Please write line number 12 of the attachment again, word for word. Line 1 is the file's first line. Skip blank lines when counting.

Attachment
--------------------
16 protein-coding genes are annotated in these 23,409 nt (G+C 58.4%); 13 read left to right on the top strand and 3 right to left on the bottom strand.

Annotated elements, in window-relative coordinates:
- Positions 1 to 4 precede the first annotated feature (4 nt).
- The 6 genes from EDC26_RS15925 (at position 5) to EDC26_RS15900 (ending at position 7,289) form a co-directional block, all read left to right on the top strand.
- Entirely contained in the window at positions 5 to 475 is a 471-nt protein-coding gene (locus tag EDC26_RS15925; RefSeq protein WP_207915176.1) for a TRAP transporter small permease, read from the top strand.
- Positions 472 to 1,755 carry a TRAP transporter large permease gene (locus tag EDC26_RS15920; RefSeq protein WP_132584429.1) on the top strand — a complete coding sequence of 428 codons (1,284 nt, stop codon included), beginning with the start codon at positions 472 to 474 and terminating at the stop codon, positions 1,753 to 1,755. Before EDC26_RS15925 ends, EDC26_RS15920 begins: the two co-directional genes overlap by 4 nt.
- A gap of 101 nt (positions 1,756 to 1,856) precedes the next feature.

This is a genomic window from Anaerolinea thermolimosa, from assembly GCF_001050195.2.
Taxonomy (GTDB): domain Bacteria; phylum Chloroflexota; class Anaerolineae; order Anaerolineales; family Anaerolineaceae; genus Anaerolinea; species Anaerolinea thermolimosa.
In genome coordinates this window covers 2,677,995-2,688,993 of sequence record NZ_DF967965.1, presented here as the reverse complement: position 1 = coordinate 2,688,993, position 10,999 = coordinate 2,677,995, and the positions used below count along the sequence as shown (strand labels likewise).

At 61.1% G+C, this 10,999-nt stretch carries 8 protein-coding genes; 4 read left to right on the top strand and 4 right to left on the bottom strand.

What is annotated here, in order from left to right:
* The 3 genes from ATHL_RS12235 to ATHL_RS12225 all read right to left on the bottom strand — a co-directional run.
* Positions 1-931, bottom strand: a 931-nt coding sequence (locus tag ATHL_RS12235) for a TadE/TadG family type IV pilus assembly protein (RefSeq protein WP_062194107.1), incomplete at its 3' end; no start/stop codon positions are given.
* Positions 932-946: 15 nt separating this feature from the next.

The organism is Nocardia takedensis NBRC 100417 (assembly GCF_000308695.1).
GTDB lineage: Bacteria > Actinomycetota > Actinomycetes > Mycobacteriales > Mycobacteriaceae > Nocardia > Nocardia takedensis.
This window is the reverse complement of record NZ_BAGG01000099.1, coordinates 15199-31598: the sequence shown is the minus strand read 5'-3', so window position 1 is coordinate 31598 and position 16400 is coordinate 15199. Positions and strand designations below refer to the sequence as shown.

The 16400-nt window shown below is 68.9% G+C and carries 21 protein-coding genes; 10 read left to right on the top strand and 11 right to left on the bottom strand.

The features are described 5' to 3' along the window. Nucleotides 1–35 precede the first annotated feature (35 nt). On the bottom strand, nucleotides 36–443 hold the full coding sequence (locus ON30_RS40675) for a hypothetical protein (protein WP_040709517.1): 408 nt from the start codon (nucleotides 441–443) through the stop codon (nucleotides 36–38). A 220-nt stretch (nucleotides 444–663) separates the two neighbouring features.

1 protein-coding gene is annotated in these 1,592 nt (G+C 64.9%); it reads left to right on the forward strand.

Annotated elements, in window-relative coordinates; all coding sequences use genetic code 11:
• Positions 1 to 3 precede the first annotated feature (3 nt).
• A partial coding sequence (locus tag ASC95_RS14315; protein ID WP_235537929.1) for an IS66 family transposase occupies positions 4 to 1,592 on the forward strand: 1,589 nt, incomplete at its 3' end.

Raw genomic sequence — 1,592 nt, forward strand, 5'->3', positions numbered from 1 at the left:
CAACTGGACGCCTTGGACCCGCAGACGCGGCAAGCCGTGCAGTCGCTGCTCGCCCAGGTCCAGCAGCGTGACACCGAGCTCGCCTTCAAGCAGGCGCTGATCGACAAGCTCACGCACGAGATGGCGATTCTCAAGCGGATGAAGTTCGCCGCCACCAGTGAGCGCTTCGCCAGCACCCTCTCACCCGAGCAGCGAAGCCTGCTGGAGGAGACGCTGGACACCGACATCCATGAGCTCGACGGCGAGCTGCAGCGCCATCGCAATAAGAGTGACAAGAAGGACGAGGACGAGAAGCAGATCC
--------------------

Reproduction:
What is annotated here, in order from left to right: